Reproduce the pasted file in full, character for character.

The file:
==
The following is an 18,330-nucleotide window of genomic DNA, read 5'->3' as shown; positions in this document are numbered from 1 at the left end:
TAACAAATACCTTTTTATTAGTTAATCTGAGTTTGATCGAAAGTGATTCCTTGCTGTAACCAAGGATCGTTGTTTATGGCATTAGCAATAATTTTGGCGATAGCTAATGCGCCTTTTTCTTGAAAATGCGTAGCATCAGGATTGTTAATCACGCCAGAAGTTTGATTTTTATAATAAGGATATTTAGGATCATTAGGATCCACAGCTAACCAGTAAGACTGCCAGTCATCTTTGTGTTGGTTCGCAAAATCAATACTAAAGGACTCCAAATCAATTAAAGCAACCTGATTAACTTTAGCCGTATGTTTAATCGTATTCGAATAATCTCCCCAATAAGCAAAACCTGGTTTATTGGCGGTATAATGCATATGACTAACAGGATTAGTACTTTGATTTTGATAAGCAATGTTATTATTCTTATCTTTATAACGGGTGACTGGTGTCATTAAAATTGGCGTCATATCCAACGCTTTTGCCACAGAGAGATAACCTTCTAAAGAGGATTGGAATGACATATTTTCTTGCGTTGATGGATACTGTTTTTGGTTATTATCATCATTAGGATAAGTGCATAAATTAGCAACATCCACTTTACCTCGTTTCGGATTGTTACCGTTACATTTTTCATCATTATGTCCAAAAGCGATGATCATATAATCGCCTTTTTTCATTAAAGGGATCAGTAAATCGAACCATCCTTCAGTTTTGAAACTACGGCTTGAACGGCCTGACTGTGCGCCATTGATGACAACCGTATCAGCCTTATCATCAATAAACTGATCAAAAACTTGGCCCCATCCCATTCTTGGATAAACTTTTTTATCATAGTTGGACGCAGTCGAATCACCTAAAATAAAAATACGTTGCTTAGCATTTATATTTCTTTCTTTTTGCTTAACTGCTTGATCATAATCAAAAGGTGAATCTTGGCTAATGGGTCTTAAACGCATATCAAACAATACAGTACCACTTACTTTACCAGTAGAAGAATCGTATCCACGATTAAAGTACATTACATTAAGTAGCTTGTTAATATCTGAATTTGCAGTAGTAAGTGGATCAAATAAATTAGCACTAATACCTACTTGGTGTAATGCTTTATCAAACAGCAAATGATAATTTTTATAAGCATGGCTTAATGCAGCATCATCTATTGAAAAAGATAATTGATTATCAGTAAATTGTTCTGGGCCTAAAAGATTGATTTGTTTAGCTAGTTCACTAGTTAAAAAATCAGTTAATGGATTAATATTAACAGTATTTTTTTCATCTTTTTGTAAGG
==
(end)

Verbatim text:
The following is an 18,330-nucleotide window of genomic DNA, read 5'->3' as shown; positions in this document are numbered from 1 at the left end:
TAACAAATACCTTTTTATTAGTTAATCTGAGTTTGATCGAAAGTGATTCCTTGCTGTAACCAAGGATCGTTGTTTATGGCATTAGCAATAATTTTGGCGATAGCTAATGCGCCTTTTTCTTGAAAATGCGTAGCATCAGGATTGTTAATCACGCCAGAAGTTTGATTTTTATAATAAGGATATTTAGGATCATTAGGATCCACAGCTAACCAGTAAGACTGCCAGTCATCTTTGTGTTGGTTCGCAAAATCAATACTAAAGGACTCCAAATCAATTAAAGCAACCTGATTAACTTTAGCCGTATGTTTAATCGTATTCGAATAATCTCCCCAATAAGCAAAACCTGGTTTATTGGCGGTATAATGCATATGACTAACAGGATTAGTACTTTGATTTTGATAAGCAATGTTATTATTCTTATCTTTATAACGGGTGACTGGTGTCATTAAAATTGGCGTCATATCCAACGCTTTTGCCACAGAGAGATAACCTTCTAAAGAGGATTGGAATGACATATTTTCTTGCGTTGATGGATACTGTTTTTGGTTATTATCATCATTAGGATAAGTGCATAAATTAGCAACATCCACTTTACCTCGTTTCGGATTGTTACCGTTACATTTTTCATCATTATGTCCAAAAGCGATGATCATATAATCGCCTTTTTTCATTAAAGGGATCAGTAAATCGAACCATCCTTCAGTTTTGAAACTACGGCTTGAACGGCCTGACTGTGCGCCATTGATGACAACCGTATCAGCCTTATCATCAATAAACTGATCAAAAACTTGGCCCCATCCCATTCTTGGATAAACTTTTTTATCATAGTTGGACGCAGTCGAATCACCTAAAATAAAAATACGTTGCTTAGCATTTATATTTCTTTCTTTTTGCTTAACTGCTTGATCATAATCAAAAGGTGAATCTTGGCTAATGGGTCTTAAACGCATATCAAACAATACAGTACCACTTACTTTACCAGTAGAAGAATCGTATCCACGATTAAAGTACATTACATTAAGTAGCTTGTTAATATCTGAATTTGCAGTAGTAAGTGGATCAAATAAATTAGCACTAATACCTACTTGGTGTAATGCTTTATCAAACAGCAAATGATAATTTTTATAAGCATGGCTTAATGCAGCATCATCTATTGAAAAAGATAATTGATTATCAGTAAATTGTTCTGGGCCTAAAAGATTGATTTGTTTAGCTAGTTCACTAGTTAAAAAATCAGTTAATGGATTAATATTAACAGTATTTTTTTCATCTTTTTGTAAGG